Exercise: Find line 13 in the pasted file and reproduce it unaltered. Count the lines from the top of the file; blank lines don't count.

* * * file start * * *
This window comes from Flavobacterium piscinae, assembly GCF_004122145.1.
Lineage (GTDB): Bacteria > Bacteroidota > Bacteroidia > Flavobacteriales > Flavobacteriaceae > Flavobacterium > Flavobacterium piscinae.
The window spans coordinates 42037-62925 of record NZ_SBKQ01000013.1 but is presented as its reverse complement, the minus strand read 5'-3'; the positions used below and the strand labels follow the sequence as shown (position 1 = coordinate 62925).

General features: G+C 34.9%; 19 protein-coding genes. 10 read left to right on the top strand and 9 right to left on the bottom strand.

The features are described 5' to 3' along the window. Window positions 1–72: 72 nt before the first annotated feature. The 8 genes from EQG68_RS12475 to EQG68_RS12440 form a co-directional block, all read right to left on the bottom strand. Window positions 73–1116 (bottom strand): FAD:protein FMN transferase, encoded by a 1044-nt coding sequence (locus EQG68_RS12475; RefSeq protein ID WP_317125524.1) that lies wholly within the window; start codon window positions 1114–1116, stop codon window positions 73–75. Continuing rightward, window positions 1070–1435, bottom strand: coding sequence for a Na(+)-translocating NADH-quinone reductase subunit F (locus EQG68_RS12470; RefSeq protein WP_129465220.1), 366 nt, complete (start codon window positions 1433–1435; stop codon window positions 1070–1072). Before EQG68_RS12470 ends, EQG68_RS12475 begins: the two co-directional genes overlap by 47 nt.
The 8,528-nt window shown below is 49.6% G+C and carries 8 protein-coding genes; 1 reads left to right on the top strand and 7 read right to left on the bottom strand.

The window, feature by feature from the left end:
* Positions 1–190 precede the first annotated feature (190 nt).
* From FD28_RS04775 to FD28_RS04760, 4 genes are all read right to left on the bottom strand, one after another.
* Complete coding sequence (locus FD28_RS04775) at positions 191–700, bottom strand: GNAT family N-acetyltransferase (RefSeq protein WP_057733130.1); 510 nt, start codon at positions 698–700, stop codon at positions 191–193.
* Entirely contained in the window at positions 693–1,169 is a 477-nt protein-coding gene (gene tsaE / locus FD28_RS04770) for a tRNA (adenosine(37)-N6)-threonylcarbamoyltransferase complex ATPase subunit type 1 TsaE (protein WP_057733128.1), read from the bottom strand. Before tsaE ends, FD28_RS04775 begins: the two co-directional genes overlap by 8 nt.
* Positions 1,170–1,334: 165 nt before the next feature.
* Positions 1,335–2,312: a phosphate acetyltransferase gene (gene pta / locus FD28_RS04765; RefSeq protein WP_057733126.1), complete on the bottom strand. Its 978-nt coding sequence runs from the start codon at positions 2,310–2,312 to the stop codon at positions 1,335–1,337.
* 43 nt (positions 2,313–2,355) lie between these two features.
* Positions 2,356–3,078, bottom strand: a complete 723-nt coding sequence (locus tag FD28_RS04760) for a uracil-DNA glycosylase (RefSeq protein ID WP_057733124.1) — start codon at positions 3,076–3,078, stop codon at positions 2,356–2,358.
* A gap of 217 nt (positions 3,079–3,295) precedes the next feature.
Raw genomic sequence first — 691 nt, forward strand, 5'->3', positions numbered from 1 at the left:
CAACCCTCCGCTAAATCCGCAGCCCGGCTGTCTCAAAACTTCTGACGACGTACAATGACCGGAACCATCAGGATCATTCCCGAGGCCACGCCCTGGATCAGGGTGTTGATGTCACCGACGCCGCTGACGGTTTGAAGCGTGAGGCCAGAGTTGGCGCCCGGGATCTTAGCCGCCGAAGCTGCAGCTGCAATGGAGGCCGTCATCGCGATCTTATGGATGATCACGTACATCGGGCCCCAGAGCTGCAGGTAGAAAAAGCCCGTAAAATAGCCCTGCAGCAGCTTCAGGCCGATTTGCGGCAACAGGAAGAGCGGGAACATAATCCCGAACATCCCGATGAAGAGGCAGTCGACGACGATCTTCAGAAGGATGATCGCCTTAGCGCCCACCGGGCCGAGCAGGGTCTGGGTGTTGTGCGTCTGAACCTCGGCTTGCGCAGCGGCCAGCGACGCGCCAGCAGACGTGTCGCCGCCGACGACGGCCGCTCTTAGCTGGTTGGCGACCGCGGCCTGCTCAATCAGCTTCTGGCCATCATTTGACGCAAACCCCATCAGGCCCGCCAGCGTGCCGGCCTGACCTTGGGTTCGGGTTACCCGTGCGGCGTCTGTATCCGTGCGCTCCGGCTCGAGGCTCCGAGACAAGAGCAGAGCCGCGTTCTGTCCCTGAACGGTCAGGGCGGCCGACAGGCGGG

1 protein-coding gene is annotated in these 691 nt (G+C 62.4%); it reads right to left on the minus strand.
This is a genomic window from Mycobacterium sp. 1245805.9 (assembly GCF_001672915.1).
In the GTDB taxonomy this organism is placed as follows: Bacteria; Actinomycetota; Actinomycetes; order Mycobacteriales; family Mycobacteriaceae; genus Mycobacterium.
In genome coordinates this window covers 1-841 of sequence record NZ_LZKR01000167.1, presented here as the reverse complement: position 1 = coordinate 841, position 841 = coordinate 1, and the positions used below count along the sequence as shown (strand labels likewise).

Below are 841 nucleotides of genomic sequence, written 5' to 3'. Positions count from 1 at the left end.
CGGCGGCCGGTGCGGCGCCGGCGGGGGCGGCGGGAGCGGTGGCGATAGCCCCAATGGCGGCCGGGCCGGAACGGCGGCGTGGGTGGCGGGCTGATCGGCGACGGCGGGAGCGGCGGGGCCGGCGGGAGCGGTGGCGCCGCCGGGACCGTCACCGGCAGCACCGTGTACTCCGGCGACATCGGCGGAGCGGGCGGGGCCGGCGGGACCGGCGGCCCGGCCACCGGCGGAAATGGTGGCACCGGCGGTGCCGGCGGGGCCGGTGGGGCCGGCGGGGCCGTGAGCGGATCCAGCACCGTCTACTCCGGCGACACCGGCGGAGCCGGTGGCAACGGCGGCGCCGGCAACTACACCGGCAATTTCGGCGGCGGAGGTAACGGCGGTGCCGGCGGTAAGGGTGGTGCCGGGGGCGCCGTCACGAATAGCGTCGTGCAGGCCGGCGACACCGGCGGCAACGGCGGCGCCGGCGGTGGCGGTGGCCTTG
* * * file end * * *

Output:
* Positions 1,335–2,312: a phosphate acetyltransferase gene (gene pta / locus FD28_RS04765; RefSeq protein WP_057733126.1), complete on the bottom strand. Its 978-nt coding sequence runs from the start codon at positions 2,310–2,312 to the stop codon at positions 1,335–1,337.